25 November It was reported that Islamic State militants had kidnapped more than 70 relatives of Khalid al Obeidi, Defence Minister, and are holding them at the terrorist group’s headquarters in Mosul. Obeidi has on]y been in his post for one month and has said he is committed to driving back Islamic State forces.
28 November According to an Indian TV news channel, 39 Indian hostages taken by ISIS militants in June while travelling from Baghdad to Mosul, were killed by their kidnappers. The channel gave as the source for the report two Bangladeshis who had spoken to a reporter in Irbil. The Bangladeshis said they had met the one Indian worker, Harjeet Bassi, who had escaped. He said he saw his colleagues being executed. The Indian External Affairs Minister, Sushma Swaraj, denied the report saying that she knew of six sources who have said the 39 workers are alive.
11 November Masfar al Hajiri, a Kuwaiti national, who was kidnapped on 30 August in Baalbek, was released by his kidnappers after his family paid a ransom of “several hundreds of thousands of dollars” according to a source who had been following the incident closely. The original demand had been USD1 million and it had taken two months to negotiate a lower amount. The kidnappers handed the victim over to Sheikh Bakr al Rifai, the Imam of Baalbek’s Ouzai Mosque.
16 November A new video released by the Islamic State claimed to show the killing of the American hostage Abdul-Rahman Kassig (aka Peter Kassig). The video showed a man, believed to be the so-called “Jihadi John”, standing with a decapitated bloody head lying at his feet and saying in a British accent: “This is Peter Edward Kassig, a US citizen” and adding: “Here we are burying the first American crusader in Dabeq”. According to Associated Press, the White House has reviewed the footage and found it to be authentic. The victim, an ex-US Ranger, started his own relief organisation, Special Emergency Response and Assistance, a medically oriented emergency relief organisation, and moved to the Syrian border with Turkey to help Syrian refugees. He was kidnapped on 1 October 2013 while on his way to the Syrian city of Deir Ozzour. The 16 minute video also appears to show a mass beheading of men alleged to be Syrian soldiers. The video and killings received wide condemnation.
23 November ISIS posted a nine minute online video, the seventh in a series titled “Lend Me Your Ears”, showing the British journalist, John Cantlie (43), who was kidnapped in 2012, wearing an orange jumpsuit and sitting behind a desk. The victim appears to be reading from a script. He speaks about a failed raid on 4 July to rescue the hostages and that he had accepted “long ago” that his fate is “overwhelmingly likely” to be the same as his “cellmates”. He also refers to the policy of the UK and US of not negotiating the release of hostages through means such as ransoms.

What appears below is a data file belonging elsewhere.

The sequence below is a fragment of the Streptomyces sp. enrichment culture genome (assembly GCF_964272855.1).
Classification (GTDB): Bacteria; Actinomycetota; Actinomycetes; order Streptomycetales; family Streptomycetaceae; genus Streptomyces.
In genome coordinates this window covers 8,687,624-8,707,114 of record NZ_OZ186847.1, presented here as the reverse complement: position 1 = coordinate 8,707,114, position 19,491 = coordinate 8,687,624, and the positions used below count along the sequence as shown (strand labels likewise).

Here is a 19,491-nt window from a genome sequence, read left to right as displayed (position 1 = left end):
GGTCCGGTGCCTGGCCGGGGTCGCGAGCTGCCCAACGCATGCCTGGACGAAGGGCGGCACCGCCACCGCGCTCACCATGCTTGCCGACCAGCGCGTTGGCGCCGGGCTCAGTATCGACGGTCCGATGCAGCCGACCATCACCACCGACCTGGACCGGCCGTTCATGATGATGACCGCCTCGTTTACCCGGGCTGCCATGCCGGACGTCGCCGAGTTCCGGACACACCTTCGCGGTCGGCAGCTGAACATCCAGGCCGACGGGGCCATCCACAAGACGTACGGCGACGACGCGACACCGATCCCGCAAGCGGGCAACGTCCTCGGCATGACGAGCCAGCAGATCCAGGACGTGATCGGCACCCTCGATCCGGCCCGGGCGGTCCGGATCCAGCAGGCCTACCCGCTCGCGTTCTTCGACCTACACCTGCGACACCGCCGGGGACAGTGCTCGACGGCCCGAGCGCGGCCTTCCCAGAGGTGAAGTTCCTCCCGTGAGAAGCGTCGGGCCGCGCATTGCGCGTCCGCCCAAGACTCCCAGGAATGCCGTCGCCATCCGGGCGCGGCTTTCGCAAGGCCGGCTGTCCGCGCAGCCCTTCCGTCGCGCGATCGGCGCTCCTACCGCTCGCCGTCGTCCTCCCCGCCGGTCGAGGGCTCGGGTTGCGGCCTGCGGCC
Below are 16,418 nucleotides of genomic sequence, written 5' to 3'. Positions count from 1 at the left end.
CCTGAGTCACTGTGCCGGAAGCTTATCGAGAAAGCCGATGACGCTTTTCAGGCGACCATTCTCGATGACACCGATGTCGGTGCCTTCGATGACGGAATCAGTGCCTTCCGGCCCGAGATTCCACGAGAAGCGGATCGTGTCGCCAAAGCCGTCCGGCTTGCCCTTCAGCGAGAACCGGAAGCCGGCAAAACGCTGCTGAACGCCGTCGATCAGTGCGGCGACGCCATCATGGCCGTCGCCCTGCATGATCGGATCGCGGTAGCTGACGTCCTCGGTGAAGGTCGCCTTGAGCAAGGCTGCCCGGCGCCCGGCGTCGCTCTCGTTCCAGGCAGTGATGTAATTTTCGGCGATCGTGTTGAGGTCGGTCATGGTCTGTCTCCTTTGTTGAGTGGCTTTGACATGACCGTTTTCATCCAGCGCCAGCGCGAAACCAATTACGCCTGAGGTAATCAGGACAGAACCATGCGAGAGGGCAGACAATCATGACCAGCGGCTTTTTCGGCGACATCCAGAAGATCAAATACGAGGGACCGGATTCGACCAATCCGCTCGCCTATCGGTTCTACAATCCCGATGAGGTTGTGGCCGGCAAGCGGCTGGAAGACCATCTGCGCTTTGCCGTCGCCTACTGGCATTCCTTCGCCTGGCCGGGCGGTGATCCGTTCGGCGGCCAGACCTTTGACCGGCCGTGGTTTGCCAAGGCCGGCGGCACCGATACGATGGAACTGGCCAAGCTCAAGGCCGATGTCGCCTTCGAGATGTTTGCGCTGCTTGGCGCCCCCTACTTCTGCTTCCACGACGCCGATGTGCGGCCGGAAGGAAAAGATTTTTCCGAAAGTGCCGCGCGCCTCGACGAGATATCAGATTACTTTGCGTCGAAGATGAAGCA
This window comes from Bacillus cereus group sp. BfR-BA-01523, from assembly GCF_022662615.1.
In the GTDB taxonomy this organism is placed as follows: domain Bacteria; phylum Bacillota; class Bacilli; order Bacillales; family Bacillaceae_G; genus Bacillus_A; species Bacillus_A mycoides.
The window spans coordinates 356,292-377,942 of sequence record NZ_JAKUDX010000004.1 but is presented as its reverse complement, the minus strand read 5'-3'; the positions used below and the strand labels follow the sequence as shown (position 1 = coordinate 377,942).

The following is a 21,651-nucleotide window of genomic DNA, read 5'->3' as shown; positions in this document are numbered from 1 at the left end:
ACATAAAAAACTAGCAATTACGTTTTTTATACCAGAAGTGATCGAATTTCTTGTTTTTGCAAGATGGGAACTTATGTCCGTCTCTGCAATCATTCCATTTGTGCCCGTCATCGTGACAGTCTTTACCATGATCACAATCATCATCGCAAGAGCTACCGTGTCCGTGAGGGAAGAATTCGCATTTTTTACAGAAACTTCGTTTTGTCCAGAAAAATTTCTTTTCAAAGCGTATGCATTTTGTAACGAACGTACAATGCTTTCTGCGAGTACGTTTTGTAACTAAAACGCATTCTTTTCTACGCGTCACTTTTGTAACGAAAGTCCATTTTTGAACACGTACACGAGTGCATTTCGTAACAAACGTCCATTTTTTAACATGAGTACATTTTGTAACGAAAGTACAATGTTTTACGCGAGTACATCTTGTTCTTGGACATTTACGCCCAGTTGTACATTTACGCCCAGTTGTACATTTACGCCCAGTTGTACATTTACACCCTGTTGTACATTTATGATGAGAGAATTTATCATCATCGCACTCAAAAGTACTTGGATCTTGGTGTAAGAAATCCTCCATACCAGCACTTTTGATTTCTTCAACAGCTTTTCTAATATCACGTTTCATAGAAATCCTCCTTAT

30 November The Jerusalem Post reported that Gill Rosenberg (31), a Canadian-Israeli woman, had been kidnapped by Islamic State militants in Kobani. She had joined Kurdish forces fighting the Islamic State earlier in the month. The reports of her capture began surfacing on jihadi and Palestinian social media and forums. According to ynet.com, Rosenberg immigrated to Israel from Canada in 2006 and left behind a promising career as a pilot. A post, apparently from the victim, appeared later on her Facebook page stating: “I’m totally safe and secure” which appeared to refute the kidnapping claims.
8 November The children’s charity, UNICEF, announced that one of its employees, James Massaquoi, a water engineer from Sierra Leone, had been released by his kidnappers. The victim was abducted on 6 October 2013 in Sana’a by unknown gunmen. The circumstances surrounding the victim’s release were not revealed.
25 November The country’s Supreme Security Committee reported that security forces had freed eight hostages including six Yemenis, a Saudi Arabian and an Ethiopian during an operation in Hajr as-Sayr district, Hadramout province, against an al Qaeda militant hideout. Seven members of Ansar al Sharia, a terrorist group linked to al Qaeda in the Arabian Peninsula (AQAP), were killed. On 26 November, a statement on the Defence Ministry website quoted a soldier who took part in the operation as saying an American, a Briton and a South African held in the location had been moved two days earlier. The soldier quoted rescued hostages as the source for the information. The names of the three were not given. In Washington, a US official confirmed participation of US Special Forces in the operation. It later transpired that the American is a journalist.